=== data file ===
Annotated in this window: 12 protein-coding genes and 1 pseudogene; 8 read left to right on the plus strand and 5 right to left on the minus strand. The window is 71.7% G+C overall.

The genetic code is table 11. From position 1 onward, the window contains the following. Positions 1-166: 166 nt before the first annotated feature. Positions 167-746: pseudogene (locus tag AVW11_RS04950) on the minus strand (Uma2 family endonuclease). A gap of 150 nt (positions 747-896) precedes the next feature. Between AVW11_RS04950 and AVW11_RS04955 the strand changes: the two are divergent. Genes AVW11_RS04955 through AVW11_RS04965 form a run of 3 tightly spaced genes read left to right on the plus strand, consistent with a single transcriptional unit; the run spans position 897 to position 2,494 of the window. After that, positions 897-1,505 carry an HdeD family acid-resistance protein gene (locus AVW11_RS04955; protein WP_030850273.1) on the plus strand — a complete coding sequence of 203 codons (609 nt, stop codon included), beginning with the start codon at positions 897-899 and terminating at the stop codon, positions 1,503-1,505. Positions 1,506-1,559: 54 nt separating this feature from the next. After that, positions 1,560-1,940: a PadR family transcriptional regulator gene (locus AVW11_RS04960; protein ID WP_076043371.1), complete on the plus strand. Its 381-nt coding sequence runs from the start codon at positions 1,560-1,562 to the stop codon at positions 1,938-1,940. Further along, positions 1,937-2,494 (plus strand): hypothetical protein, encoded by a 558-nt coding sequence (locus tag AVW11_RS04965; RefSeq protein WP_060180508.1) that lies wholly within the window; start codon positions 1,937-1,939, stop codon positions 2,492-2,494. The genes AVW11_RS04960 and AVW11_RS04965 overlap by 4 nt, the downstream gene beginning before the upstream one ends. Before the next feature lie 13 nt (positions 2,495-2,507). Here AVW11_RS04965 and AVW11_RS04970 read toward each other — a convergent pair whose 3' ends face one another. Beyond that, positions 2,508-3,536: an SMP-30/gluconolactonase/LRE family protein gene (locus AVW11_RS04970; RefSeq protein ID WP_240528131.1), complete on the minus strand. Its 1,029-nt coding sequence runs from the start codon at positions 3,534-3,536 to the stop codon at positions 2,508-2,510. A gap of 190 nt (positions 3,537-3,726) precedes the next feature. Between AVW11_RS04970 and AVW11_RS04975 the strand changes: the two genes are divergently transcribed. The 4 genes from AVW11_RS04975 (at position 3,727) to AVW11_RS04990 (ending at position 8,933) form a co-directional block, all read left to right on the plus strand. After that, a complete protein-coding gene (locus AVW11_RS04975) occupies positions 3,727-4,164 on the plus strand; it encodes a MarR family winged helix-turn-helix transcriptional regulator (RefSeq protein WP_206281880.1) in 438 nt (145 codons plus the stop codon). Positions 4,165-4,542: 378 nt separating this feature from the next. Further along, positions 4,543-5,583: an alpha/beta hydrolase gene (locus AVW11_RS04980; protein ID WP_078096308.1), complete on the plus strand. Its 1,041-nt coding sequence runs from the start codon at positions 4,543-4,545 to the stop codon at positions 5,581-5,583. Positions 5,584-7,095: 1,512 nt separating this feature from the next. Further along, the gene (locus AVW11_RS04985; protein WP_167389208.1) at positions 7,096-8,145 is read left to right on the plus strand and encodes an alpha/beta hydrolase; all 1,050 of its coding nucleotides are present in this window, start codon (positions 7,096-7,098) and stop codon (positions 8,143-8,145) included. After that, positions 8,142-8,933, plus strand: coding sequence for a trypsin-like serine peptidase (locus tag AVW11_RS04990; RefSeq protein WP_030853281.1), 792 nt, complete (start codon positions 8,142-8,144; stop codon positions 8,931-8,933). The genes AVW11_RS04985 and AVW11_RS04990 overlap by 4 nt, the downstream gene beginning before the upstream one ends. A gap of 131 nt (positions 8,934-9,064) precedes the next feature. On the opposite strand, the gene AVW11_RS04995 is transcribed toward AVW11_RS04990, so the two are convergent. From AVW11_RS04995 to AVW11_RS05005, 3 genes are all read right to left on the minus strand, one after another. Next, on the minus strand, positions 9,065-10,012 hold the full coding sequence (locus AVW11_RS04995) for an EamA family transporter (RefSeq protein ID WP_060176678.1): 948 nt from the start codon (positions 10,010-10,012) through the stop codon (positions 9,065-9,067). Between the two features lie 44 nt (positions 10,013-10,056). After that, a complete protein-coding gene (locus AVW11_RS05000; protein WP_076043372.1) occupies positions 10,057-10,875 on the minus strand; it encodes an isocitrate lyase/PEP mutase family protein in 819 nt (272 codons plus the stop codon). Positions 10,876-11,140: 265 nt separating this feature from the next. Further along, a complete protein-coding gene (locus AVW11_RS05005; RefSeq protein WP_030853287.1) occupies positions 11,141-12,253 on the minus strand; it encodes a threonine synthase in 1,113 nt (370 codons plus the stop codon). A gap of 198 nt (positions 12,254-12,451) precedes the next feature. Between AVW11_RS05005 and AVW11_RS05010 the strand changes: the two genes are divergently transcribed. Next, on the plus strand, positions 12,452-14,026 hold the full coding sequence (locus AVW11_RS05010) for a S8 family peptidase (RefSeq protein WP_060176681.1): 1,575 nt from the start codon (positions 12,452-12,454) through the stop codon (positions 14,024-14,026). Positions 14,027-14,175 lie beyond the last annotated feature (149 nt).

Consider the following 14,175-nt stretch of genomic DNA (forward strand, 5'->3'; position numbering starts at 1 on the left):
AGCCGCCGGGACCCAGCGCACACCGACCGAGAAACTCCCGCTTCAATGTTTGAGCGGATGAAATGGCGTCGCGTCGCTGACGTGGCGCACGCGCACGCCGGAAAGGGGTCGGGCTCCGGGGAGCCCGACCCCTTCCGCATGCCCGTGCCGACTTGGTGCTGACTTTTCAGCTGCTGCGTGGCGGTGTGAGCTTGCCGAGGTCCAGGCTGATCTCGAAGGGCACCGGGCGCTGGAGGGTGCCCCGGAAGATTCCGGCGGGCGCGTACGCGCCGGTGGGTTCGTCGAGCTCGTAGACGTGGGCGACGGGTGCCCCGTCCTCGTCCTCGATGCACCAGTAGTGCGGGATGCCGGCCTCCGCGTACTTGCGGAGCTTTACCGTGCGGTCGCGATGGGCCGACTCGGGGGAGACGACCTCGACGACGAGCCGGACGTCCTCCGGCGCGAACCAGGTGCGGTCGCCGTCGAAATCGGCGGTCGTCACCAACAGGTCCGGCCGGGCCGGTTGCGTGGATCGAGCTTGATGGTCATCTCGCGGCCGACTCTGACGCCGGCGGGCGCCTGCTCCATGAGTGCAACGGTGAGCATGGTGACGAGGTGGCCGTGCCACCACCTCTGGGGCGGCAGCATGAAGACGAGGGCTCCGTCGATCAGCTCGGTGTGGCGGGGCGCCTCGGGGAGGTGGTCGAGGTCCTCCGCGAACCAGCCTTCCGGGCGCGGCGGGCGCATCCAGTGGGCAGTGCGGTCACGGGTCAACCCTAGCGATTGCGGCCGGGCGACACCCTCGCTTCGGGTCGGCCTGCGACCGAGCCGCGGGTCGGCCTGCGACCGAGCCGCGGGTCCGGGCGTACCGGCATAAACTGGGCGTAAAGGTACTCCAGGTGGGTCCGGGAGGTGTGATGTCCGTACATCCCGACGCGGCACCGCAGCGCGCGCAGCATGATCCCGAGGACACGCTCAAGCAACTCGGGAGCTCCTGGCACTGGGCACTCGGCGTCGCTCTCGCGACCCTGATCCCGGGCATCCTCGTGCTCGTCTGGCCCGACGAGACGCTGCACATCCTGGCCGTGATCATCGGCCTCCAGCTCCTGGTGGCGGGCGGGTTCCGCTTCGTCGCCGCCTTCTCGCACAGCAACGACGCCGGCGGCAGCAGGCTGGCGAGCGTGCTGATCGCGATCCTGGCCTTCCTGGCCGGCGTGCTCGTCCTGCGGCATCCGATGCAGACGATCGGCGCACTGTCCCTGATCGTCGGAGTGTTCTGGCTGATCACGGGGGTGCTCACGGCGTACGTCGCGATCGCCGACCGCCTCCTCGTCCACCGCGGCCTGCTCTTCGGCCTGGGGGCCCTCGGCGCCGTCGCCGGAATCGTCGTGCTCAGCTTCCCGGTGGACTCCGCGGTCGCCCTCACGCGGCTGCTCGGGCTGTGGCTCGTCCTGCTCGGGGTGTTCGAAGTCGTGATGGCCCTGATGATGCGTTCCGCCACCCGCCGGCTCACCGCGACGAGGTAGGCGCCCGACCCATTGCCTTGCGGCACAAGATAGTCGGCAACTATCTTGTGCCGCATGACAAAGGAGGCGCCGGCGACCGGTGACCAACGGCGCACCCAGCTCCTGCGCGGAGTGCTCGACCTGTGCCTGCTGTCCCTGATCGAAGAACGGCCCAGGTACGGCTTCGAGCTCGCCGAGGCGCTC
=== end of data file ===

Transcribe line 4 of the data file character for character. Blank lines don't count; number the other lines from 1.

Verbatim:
AGCCGCCGGGACCCAGCGCACACCGACCGAGAAACTCCCGCTTCAATGTTTGAGCGGATGAAATGGCGTCGCGTCGCTGACGTGGCGCACGCGCACGCCGGAAAGGGGTCGGGCTCCGGGGAGCCCGACCCCTTCCGCATGCCCGTGCCGACTTGGTGCTGACTTTTCAGCTGCTGCGTGGCGGTGTGAGCTTGCCGAGGTCCAGGCTGATCTCGAAGGGCACCGGGCGCTGGAGGGTGCCCCGGAAGATTCCGGCGGGCGCGTACGCGCCGGTGGGTTCGTCGAGCTCGTAGACGTGGGCGACGGGTGCCCCGTCCTCGTCCTCGATGCACCAGTAGTGCGGGATGCCGGCCTCCGCGTACTTGCGGAGCTTTACCGTGCGGTCGCGATGGGCCGACTCGGGGGAGACGACCTCGACGACGAGCCGGACGTCCTCCGGCGCGAACCAGGTGCGGTCGCCGTCGAAATCGGCGGTCGTCACCAACAGGTCCGGCCGGGCCGGTTGCGTGGATCGAGCTTGATGGTCATCTCGCGGCCGACTCTGACGCCGGCGGGCGCCTGCTCCATGAGTGCAACGGTGAGCATGGTGACGAGGTGGCCGTGCCACCACCTCTGGGGCGGCAGCATGAAGACGAGGGCTCCGTCGATCAGCTCGGTGTGGCGGGGCGCCTCGGGGAGGTGGTCGAGGTCCTCCGCGAACCAGCCTTCCGGGCGCGGCGGGCGCATCCAGTGGGCAGTGCGGTCACGGGTCAACCCTAGCGATTGCGGCCGGGCGACACCCTCGCTTCGGGTCGGCCTGCGACCGAGCCGCGGGTCGGCCTGCGACCGAGCCGCGGGTCCGGGCGTACCGGCATAAACTGGGCGTAAAGGTACTCCAGGTGGGTCCGGGAGGTGTGATGTCCGTACATCCCGACGCGGCACCGCAGCGCGCGCAGCATGATCCCGAGGACACGCTCAAGCAACTCGGGAGCTCCTGGCACTGGGCACTCGGCGTCGCTCTCGCGACCCTGATCCCGGGCATCCTCGTGCTCGTCTGGCCCGACGAGACGCTGCACATCCTGGCCGTGATCATCGGCCTCCAGCTCCTGGTGGCGGGCGGGTTCCGCTTCGTCGCCGCCTTCTCGCACAGCAACGACGCCGGCGGCAGCAGGCTGGCGAGCGTGCTGATCGCGATCCTGGCCTTCCTGGCCGGCGTGCTCGTCCTGCGGCATCCGATGCAGACGATCGGCGCACTGTCCCTGATCGTCGGAGTGTTCTGGCTGATCACGGGGGTGCTCACGGCGTACGTCGCGATCGCCGACCGCCTCCTCGTCCACCGCGGCCTGCTCTTCGGCCTGGGGGCCCTCGGCGCCGTCGCCGGAATCGTCGTGCTCAGCTTCCCGGTGGACTCCGCGGTCGCCCTCACGCGGCTGCTCGGGCTGTGGCTCGTCCTGCTCGGGGTGTTCGAAGTCGTGATGGCCCTGATGATGCGTTCCGCCACCCGCCGGCTCACCGCGACGAGGTAGGCGCCCGACCCATTGCCTTGCGGCACAAGATAGTCGGCAACTATCTTGTGCCGCATGACAAAGGAGGCGCCGGCGACCGGTGACCAACGGCGCACCCAGCTCCTGCGCGGAGTGCTCGACCTGTGCCTGCTGTCCCTGATCGAAGAACGGCCCAGGTACGGCTTCGAGCTCGCCGAGGCGCTC